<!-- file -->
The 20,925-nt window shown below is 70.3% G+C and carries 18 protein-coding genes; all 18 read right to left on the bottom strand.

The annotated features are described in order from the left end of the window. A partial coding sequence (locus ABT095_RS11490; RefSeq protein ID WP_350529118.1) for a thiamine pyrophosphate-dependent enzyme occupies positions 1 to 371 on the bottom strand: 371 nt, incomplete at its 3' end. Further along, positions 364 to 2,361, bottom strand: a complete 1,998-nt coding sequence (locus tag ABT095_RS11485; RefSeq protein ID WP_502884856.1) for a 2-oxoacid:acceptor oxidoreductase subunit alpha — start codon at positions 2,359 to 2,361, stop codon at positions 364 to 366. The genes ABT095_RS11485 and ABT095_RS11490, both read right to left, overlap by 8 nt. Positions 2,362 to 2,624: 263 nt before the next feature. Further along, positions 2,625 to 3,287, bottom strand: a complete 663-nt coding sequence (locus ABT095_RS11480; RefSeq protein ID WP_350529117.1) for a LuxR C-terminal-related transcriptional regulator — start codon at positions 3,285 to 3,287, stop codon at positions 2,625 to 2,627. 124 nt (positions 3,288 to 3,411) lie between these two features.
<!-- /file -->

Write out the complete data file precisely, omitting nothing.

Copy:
The 20,925-nt window shown below is 70.3% G+C and carries 18 protein-coding genes; all 18 read right to left on the bottom strand.

The annotated features are described in order from the left end of the window. A partial coding sequence (locus ABT095_RS11490; RefSeq protein ID WP_350529118.1) for a thiamine pyrophosphate-dependent enzyme occupies positions 1 to 371 on the bottom strand: 371 nt, incomplete at its 3' end. Further along, positions 364 to 2,361, bottom strand: a complete 1,998-nt coding sequence (locus tag ABT095_RS11485; RefSeq protein ID WP_502884856.1) for a 2-oxoacid:acceptor oxidoreductase subunit alpha — start codon at positions 2,359 to 2,361, stop codon at positions 364 to 366. The genes ABT095_RS11485 and ABT095_RS11490, both read right to left, overlap by 8 nt. Positions 2,362 to 2,624: 263 nt before the next feature. Further along, positions 2,625 to 3,287, bottom strand: a complete 663-nt coding sequence (locus ABT095_RS11480; RefSeq protein ID WP_350529117.1) for a LuxR C-terminal-related transcriptional regulator — start codon at positions 3,285 to 3,287, stop codon at positions 2,625 to 2,627. 124 nt (positions 3,288 to 3,411) lie between these two features.